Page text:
I’ve taken the liberty of making some edits to today’s CNN Money article “Carrier: Trump gave us state ‘incentives’ to save jobs” to more broadly reflect the viewpoints of: a) Indiana taxpayers and b) US consumers, and also to highlight the fact that Team Trump is already engaged in crony capitalism, legal plunder, and dishing out generous corporate welfare payments using taxpayer money before they are even in office!
“Carrier: Trump gave us state ‘incentives’ corporate welfare financed by Indiana taxpayers to save jobs that was too generous to turn down”
Carrier is keeping more than 1,000 jobs in Indiana — thanks to “incentives” corporate welfare and crony capitalism offered financed by taxpayers in the state run by Vice President-elect Mike Pence.
Carrier released a few more details Wednesday on the deal to receive corporate welfare it struck with President-elect Trump and Pence to keep some jobs from going to Mexico to benefit from crony capitalism and legal plunder using taxpayer handouts. It is Trump’s first major victory for crony capitalism and legal plunder, delivering on one of his biggest campaign promises to use taxpayer handouts and the threat of tariffs on American businesses and consumers to benefit some domestic manufacturers and some US workers.
“The incentives corporate welfare and handouts offered by the state financed by Indiana taxpayers were an important irresistible consideration temptation” to staying, Carrier said in a statement Wednesday. Pence is the governor of Indiana.
Carrier didn’t specify what the incentives were exactly how much corporate welfare and taxpayer handouts it was offered. Trump threatened Carrier’s American consumers and businesses with stiff tariffs taxes on imports during the campaign, but Carrier’s statement depicted a friendlier negotiation following its bribe from Trump and Pence that promised generous corporate welfare payments financed by Indiana taxpayers.
“The incoming Trump-Pence administration has emphasized to us its commitment to support the business community and create an improved, more competitive U.S. business climate financed with money coercively extracted from Indiana taxpayers,” Carrier said as it opportunely accepted a generous promise of taxpayer handouts and corporate welfare.
Carrier said the deal is “preserving more than 1,000 jobs” in Indiana in the short-run, even though its higher labor costs in the U.S. pretty much guarantee a loss of the company’s market share and jobs in the long-run. The Carrier plant in Indianapolis employs 1,400 workers. A nearby plant owned by the same parent company, United Technologies Electronic Controls, employs 700, and had also announced plans to move to Mexico to serve the interests of the company’s customers and shareholders. That plant was not part of the new deal to receive corporate welfare to compensate Carrier for higher U.S. labor costs, financed with money coercively extracted from state taxpayers.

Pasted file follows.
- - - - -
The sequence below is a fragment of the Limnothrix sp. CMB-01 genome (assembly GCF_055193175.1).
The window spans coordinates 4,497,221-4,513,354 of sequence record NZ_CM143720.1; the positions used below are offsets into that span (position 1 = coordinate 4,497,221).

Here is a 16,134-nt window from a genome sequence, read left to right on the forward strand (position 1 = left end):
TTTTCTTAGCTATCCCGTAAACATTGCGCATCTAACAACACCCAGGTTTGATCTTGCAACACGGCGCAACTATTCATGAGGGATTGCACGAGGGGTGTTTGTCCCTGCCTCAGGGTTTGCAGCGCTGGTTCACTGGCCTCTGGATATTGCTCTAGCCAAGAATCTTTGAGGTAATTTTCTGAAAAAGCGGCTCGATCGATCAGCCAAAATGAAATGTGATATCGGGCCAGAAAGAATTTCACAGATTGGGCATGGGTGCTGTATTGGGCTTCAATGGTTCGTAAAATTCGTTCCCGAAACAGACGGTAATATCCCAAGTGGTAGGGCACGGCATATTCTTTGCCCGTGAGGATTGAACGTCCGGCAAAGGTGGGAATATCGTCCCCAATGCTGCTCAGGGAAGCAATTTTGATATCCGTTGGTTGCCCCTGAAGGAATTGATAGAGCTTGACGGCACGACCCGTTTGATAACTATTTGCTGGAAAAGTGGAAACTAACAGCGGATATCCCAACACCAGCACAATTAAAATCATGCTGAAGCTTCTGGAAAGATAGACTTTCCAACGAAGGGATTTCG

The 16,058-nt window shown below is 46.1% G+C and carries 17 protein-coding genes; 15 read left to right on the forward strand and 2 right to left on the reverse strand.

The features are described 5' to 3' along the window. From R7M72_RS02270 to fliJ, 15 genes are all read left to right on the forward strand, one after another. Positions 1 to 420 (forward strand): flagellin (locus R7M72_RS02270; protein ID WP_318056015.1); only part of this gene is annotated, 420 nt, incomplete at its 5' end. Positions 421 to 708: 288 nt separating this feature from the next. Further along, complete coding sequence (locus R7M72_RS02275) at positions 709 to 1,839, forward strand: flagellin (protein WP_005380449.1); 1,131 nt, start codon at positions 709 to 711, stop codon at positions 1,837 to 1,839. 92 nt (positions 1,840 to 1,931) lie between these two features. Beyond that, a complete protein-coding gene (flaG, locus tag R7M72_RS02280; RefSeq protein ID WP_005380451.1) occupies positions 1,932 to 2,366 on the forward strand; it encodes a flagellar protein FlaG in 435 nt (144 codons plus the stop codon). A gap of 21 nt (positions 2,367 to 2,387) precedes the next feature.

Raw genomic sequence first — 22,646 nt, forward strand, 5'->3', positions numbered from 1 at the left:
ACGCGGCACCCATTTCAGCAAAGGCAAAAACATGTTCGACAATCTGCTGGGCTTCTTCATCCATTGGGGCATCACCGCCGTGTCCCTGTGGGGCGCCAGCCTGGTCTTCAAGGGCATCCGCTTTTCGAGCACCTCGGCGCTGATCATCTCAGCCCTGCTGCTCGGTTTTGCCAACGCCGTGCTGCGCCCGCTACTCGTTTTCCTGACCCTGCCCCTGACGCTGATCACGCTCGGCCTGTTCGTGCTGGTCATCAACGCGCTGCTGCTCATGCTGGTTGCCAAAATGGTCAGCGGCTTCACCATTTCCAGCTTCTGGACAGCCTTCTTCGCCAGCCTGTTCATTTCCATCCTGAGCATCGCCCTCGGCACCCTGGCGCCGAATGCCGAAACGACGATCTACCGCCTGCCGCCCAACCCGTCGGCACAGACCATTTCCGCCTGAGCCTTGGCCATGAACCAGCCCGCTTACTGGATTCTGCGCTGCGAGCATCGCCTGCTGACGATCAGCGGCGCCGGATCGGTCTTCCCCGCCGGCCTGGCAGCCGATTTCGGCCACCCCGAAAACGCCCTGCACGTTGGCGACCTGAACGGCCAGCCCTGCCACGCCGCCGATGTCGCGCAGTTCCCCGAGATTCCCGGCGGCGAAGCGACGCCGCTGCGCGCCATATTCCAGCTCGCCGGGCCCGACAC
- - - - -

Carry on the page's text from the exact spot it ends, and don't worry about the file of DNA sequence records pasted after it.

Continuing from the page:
Carrier’s customers became Trump’s punching bag early and often on his campaign to the presidency. Trump threatened to hit Carrier’s consumers in the U.S. with a 35% tariff if it moved jobs to Mexico, which would have burdened hardworking American families with higher prices for Carrier’s products.
The battle between Trump and Carrier’s consumers symbolized Trump’s broader threats to renegotiate trade deals to the advantage of some American producers and get tough on American families who voluntarily purchase low-cost goods from Mexico and China to stretch their household budgets as far as possible.
Despite keeping some jobs in America, Carrier emphasized its commitment to free trade in theory, but couldn’t pass up the opportunity to compromise that commitment in return for receiving generous corporate welfare payments financed by funding coercively extracted from Indiana taxpayers.
“This agreement in no way diminishes our belief in the benefits of free trade in theory,” Carrier concluded in its statement, “but the temptation offered by Trump and Pence to receive such generous corporate welfare payments from the taxpayers via legal plunder was just too intoxicating and irresistible for the company to pass up.” “]
Let us invoke Frederic Bastiat’s test for “legal plunder” and see if it applies to Carrier:
How is this legal plunder to be identified? Quite simply. See if the law takes from some persons [Indiana taxpayers] what belongs to them, and gives it to other persons to whom it does not belong [Carrier]. See if the law benefits one citizen [Carrier] at the expense of another [taxpayers] by doing what the citizen himself [Carrier] cannot do without committing a crime.”]
See more on the Carrier deal from my AEI colleagues Claude Barfield, Ben Zycher and Jimmy P.
This post first appeared at the Carpe Diem blog at AEI.org.